N.C. expansion plan stirs worry in theater’s hometown
Since 1946, the Barter Theatre in Abingdon has been Virginia’s State Theatre. So, naturally, talk of a Barter outpost in Mount Airy, N.C., caused consternation in the theater’s hometown.
“It is absolutely the main draw to this town,” says Mitzi Smith, owner of The Peppermill restaurant in Abingdon. At least 40 percent of her customers are Barter patrons, she says. Putting a Barter Theatre in Mount Airy would “take away a huge chunk of our business” at a time when business already is challenging, she says. “If you leave my restaurant and walk down to the Barter — and it’s two blocks — there are six empty storefronts.”
Richard Rose, the theater’s producing artistic director, thinks Abingdon business owners misunderstand the proposed expansion’s potential effect.
“Everybody thinks, ‘If [patrons] can go there, they’re not going to come here,’” he says. But the theater already does hundreds of shows away from Abingdon every year. Wherever the players go, Rose says, audiences follow them back to their home theater. “I think people underestimate the appeal of coming to Abingdon, and the appeal of coming to the Barter in Abingdon,” he says.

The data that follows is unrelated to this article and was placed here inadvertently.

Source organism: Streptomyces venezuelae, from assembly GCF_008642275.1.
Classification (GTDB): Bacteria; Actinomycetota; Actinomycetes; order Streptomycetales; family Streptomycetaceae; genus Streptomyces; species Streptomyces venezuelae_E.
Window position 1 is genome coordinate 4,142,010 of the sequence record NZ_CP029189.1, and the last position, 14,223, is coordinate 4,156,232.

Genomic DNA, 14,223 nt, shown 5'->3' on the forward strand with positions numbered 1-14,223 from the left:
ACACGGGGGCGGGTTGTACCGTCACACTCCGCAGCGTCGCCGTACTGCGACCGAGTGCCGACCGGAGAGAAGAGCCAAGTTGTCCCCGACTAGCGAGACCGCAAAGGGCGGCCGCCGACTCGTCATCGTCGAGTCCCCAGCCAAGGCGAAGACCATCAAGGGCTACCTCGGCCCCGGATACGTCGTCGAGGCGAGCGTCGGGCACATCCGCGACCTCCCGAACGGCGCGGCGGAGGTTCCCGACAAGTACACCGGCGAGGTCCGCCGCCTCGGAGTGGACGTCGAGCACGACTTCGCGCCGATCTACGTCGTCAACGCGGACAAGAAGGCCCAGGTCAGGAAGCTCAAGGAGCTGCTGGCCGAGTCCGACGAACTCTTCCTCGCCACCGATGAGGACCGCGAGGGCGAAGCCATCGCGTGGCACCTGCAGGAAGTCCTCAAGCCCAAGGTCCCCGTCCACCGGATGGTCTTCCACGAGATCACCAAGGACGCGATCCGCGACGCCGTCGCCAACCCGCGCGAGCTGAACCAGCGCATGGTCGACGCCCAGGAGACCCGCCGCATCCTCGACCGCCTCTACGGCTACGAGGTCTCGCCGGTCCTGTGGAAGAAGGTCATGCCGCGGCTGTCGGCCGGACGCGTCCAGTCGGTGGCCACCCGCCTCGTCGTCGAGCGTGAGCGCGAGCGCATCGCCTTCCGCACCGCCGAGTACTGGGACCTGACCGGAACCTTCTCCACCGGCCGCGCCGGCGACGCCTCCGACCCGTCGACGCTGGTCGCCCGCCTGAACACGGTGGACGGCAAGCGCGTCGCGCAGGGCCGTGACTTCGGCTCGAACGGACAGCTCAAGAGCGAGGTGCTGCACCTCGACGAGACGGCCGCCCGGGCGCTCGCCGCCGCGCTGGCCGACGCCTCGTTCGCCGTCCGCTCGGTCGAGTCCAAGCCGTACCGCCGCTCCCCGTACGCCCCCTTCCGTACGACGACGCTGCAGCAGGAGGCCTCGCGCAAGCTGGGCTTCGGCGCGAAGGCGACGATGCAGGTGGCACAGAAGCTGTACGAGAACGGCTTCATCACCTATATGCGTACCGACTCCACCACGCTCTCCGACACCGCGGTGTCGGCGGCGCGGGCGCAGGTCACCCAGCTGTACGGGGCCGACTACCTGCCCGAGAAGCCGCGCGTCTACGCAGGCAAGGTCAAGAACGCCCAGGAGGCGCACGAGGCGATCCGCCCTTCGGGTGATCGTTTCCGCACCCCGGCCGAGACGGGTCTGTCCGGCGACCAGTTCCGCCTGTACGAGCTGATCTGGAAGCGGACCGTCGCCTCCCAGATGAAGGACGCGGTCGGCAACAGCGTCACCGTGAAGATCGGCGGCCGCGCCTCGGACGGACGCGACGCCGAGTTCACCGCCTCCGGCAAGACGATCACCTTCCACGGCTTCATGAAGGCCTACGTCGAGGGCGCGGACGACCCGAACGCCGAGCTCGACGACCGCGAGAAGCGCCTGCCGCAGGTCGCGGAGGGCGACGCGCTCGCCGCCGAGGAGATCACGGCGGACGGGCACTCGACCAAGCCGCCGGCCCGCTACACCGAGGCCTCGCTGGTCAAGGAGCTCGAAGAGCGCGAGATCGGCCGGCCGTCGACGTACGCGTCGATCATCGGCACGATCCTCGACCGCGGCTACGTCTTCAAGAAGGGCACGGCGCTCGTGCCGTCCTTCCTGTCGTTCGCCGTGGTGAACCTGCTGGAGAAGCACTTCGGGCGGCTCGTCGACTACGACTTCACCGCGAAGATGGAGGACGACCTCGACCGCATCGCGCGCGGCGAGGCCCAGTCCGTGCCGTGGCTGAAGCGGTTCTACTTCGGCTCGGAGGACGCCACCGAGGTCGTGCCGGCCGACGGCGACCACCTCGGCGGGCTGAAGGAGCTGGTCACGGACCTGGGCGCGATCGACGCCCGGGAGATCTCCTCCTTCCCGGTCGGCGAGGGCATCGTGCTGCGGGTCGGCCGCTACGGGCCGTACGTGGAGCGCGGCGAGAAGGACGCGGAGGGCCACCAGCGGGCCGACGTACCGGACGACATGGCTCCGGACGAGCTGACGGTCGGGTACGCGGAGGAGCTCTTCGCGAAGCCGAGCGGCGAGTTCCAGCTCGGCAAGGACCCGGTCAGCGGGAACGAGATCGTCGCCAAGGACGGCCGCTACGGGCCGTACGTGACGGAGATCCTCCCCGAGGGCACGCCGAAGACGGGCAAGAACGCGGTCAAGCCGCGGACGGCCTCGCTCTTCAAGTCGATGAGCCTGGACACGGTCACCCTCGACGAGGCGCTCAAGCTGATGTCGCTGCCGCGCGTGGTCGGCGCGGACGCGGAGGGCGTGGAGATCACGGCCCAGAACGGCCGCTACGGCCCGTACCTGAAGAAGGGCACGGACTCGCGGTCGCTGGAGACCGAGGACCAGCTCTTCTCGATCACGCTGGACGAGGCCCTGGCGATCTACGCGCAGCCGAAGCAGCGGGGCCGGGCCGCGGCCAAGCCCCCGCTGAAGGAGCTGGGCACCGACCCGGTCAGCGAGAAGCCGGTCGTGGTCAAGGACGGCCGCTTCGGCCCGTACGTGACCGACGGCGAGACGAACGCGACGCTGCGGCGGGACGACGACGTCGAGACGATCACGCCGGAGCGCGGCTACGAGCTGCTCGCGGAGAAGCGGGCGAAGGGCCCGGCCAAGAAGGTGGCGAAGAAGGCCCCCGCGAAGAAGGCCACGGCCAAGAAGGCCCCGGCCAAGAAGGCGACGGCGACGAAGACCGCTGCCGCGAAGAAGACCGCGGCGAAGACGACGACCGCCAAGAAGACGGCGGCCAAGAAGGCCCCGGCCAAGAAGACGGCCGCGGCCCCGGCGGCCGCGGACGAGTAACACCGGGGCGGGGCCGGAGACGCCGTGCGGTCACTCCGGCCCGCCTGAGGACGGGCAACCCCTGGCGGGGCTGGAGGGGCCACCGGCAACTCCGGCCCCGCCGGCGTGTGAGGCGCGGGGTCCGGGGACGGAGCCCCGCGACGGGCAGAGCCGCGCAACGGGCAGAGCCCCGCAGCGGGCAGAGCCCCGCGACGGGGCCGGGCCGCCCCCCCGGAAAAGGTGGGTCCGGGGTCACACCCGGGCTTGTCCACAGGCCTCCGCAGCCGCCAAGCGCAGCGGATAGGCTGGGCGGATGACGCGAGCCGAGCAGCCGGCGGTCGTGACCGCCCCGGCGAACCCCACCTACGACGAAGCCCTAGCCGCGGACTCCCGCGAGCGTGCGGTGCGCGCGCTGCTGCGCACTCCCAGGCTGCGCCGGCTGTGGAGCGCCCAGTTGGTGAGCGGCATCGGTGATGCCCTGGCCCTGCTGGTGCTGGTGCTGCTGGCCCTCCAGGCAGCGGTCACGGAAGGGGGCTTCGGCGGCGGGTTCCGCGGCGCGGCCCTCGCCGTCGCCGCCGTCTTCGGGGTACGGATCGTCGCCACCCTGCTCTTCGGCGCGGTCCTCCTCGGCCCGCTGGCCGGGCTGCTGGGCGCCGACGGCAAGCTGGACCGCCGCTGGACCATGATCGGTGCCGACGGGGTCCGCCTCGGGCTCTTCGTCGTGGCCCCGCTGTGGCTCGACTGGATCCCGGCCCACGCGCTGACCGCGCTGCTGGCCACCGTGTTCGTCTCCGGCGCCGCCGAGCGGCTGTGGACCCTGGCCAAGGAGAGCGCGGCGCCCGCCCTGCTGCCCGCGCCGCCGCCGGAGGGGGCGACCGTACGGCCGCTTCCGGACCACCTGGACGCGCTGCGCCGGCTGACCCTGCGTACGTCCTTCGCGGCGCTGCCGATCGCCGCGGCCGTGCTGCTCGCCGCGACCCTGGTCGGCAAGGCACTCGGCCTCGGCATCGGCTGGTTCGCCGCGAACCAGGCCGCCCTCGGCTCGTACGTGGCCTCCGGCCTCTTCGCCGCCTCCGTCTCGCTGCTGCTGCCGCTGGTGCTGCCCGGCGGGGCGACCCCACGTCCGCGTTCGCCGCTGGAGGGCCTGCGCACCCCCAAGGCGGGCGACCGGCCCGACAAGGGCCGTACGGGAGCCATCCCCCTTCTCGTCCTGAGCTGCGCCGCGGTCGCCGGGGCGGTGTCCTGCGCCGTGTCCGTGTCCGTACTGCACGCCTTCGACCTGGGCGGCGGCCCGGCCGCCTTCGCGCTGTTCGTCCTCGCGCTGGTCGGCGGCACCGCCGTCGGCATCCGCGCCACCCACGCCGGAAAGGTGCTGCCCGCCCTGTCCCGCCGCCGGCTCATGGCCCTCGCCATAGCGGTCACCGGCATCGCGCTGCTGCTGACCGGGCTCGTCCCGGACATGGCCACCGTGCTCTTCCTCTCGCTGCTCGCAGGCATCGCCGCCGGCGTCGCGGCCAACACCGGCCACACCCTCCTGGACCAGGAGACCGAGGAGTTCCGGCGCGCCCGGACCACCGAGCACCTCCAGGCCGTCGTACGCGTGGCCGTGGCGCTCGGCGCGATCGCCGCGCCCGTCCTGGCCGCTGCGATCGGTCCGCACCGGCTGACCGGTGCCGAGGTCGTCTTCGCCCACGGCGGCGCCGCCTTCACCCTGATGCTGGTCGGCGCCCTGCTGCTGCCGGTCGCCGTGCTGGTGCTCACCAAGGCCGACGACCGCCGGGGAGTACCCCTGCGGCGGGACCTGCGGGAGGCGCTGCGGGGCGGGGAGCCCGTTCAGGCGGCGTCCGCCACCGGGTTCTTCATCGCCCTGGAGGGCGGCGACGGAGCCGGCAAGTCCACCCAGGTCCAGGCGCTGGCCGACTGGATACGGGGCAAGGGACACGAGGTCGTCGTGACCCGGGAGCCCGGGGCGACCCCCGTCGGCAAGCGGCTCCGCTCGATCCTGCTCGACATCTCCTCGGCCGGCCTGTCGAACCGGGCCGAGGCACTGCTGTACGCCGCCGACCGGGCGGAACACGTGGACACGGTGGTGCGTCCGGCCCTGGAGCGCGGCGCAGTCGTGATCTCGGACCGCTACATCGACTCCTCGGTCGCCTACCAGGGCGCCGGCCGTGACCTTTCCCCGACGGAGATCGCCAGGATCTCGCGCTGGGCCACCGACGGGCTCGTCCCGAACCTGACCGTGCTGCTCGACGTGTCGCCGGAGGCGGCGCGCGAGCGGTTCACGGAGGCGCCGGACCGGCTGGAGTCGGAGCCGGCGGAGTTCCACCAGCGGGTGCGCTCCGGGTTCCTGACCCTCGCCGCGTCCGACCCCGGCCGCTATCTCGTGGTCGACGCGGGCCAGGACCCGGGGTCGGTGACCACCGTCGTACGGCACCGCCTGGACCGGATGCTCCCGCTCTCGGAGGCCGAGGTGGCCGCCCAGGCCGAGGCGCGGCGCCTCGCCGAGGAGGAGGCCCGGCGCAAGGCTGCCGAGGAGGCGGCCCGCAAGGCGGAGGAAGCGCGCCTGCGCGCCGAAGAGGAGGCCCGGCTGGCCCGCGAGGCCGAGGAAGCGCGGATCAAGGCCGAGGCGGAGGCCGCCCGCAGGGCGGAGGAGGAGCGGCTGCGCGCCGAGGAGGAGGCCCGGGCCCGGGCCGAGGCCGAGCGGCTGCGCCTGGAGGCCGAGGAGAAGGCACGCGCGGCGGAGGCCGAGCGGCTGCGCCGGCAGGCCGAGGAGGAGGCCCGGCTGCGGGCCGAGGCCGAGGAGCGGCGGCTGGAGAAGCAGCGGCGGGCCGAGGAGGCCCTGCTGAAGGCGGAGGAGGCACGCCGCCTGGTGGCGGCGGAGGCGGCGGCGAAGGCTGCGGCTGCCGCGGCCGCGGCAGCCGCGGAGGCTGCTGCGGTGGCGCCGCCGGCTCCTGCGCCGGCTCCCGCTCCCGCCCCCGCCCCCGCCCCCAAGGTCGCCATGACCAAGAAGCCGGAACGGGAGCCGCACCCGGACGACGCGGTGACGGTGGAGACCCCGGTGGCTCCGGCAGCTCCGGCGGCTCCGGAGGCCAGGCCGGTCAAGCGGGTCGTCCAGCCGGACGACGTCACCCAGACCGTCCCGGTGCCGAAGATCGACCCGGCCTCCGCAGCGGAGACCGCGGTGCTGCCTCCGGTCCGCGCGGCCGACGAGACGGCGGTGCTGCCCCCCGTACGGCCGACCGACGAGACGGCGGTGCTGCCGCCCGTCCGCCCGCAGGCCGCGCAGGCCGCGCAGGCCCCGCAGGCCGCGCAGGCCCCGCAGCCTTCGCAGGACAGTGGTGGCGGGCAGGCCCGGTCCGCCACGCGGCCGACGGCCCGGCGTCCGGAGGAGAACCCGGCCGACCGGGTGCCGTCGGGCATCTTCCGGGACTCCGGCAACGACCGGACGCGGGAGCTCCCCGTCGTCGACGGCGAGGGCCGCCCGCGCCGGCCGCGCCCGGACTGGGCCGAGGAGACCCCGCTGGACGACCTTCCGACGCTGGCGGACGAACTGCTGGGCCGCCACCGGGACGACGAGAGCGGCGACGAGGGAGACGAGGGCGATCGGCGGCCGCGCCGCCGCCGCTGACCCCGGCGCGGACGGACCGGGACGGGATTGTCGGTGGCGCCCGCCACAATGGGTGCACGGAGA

With the coalfields’ economy struggling and the region’s population shrinking, Rose argues, audience growth must come from outside the area.
Smith, unconvinced, calls the expansion, “a win-win for Mount Airy and a win-win for Barter and a lose-lose for Abingdon business owners.”
The Mount Airy plan called for spending at least $10 million to create a theater in a former textile mill. The money would come through a mixture of tax credits, capital campaigns and contributions from Mount Airy. The city also agreed to provide annual operating subsidies of up to $600,000 that gradually fall to $100,000 for years six through 15.
A North Carolina commission that oversees local government debt declared that plan too risky, but Mount Airy Mayor David Rowe says the deal isn’t dead yet. “It might be in the funeral parlor,” he says, “but we haven’t loaded it up into the hearse yet.”
The mayor thinks the deal can get state approval if the Barter Theatre takes on more of the costs. “We’re still, I think, some half-heartedly committed to it and some whole-heartedly committed to it,” he says. “So, we’ll just see where it goes.”